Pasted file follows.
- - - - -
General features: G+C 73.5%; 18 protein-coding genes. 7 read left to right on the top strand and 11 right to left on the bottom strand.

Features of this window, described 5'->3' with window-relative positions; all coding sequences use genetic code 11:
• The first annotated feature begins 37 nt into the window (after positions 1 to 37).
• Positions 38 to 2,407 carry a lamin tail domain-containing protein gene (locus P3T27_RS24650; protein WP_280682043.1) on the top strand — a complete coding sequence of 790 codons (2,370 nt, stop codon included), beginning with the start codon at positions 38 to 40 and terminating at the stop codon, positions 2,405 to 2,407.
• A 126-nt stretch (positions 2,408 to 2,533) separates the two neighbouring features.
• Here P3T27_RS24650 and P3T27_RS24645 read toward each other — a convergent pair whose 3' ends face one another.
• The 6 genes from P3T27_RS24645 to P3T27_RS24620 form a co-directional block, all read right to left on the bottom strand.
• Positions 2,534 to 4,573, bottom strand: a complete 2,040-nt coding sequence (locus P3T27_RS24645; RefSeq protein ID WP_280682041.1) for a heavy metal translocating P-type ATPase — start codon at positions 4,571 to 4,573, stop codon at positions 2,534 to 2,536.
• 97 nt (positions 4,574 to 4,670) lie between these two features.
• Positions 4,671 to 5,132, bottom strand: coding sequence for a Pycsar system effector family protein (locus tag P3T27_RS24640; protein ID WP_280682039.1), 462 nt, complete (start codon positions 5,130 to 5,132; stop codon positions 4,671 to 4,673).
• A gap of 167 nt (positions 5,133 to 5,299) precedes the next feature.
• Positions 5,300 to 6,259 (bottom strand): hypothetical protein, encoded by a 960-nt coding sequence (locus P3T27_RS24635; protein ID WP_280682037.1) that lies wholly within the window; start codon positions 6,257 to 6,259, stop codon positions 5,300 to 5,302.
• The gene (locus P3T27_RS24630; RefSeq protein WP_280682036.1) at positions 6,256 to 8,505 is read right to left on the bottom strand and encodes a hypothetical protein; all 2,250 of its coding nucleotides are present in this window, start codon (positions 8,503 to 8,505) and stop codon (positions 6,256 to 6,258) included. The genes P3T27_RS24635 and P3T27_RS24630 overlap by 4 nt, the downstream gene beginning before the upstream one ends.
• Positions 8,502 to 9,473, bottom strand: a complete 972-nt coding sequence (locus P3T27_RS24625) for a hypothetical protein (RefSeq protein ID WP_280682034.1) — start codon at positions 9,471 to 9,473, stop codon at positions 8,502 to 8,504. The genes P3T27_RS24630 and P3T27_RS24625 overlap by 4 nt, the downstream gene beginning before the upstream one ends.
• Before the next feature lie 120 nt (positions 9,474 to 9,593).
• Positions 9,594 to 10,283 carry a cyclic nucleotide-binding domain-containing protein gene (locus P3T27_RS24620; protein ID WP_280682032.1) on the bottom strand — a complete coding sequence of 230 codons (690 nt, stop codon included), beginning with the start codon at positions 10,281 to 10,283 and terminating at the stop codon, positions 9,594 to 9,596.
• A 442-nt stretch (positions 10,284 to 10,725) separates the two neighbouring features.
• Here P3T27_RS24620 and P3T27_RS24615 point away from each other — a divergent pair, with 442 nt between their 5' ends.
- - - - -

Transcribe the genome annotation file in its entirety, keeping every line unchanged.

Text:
General features: G+C 73.5%; 18 protein-coding genes. 7 read left to right on the top strand and 11 right to left on the bottom strand.

Features of this window, described 5'->3' with window-relative positions; all coding sequences use genetic code 11:
• The first annotated feature begins 37 nt into the window (after positions 1 to 37).
• Positions 38 to 2,407 carry a lamin tail domain-containing protein gene (locus P3T27_RS24650; protein WP_280682043.1) on the top strand — a complete coding sequence of 790 codons (2,370 nt, stop codon included), beginning with the start codon at positions 38 to 40 and terminating at the stop codon, positions 2,405 to 2,407.
• A 126-nt stretch (positions 2,408 to 2,533) separates the two neighbouring features.
• Here P3T27_RS24650 and P3T27_RS24645 read toward each other — a convergent pair whose 3' ends face one another.
• The 6 genes from P3T27_RS24645 to P3T27_RS24620 form a co-directional block, all read right to left on the bottom strand.
• Positions 2,534 to 4,573, bottom strand: a complete 2,040-nt coding sequence (locus P3T27_RS24645; RefSeq protein ID WP_280682041.1) for a heavy metal translocating P-type ATPase — start codon at positions 4,571 to 4,573, stop codon at positions 2,534 to 2,536.
• 97 nt (positions 4,574 to 4,670) lie between these two features.
• Positions 4,671 to 5,132, bottom strand: coding sequence for a Pycsar system effector family protein (locus tag P3T27_RS24640; protein ID WP_280682039.1), 462 nt, complete (start codon positions 5,130 to 5,132; stop codon positions 4,671 to 4,673).
• A gap of 167 nt (positions 5,133 to 5,299) precedes the next feature.
• Positions 5,300 to 6,259 (bottom strand): hypothetical protein, encoded by a 960-nt coding sequence (locus P3T27_RS24635; protein ID WP_280682037.1) that lies wholly within the window; start codon positions 6,257 to 6,259, stop codon positions 5,300 to 5,302.
• The gene (locus P3T27_RS24630; RefSeq protein WP_280682036.1) at positions 6,256 to 8,505 is read right to left on the bottom strand and encodes a hypothetical protein; all 2,250 of its coding nucleotides are present in this window, start codon (positions 8,503 to 8,505) and stop codon (positions 6,256 to 6,258) included. The genes P3T27_RS24635 and P3T27_RS24630 overlap by 4 nt, the downstream gene beginning before the upstream one ends.
• Positions 8,502 to 9,473, bottom strand: a complete 972-nt coding sequence (locus P3T27_RS24625) for a hypothetical protein (RefSeq protein ID WP_280682034.1) — start codon at positions 9,471 to 9,473, stop codon at positions 8,502 to 8,504. The genes P3T27_RS24630 and P3T27_RS24625 overlap by 4 nt, the downstream gene beginning before the upstream one ends.
• Before the next feature lie 120 nt (positions 9,474 to 9,593).
• Positions 9,594 to 10,283 carry a cyclic nucleotide-binding domain-containing protein gene (locus P3T27_RS24620; protein ID WP_280682032.1) on the bottom strand — a complete coding sequence of 230 codons (690 nt, stop codon included), beginning with the start codon at positions 10,281 to 10,283 and terminating at the stop codon, positions 9,594 to 9,596.
• A 442-nt stretch (positions 10,284 to 10,725) separates the two neighbouring features.
• Here P3T27_RS24620 and P3T27_RS24615 point away from each other — a divergent pair, with 442 nt between their 5' ends.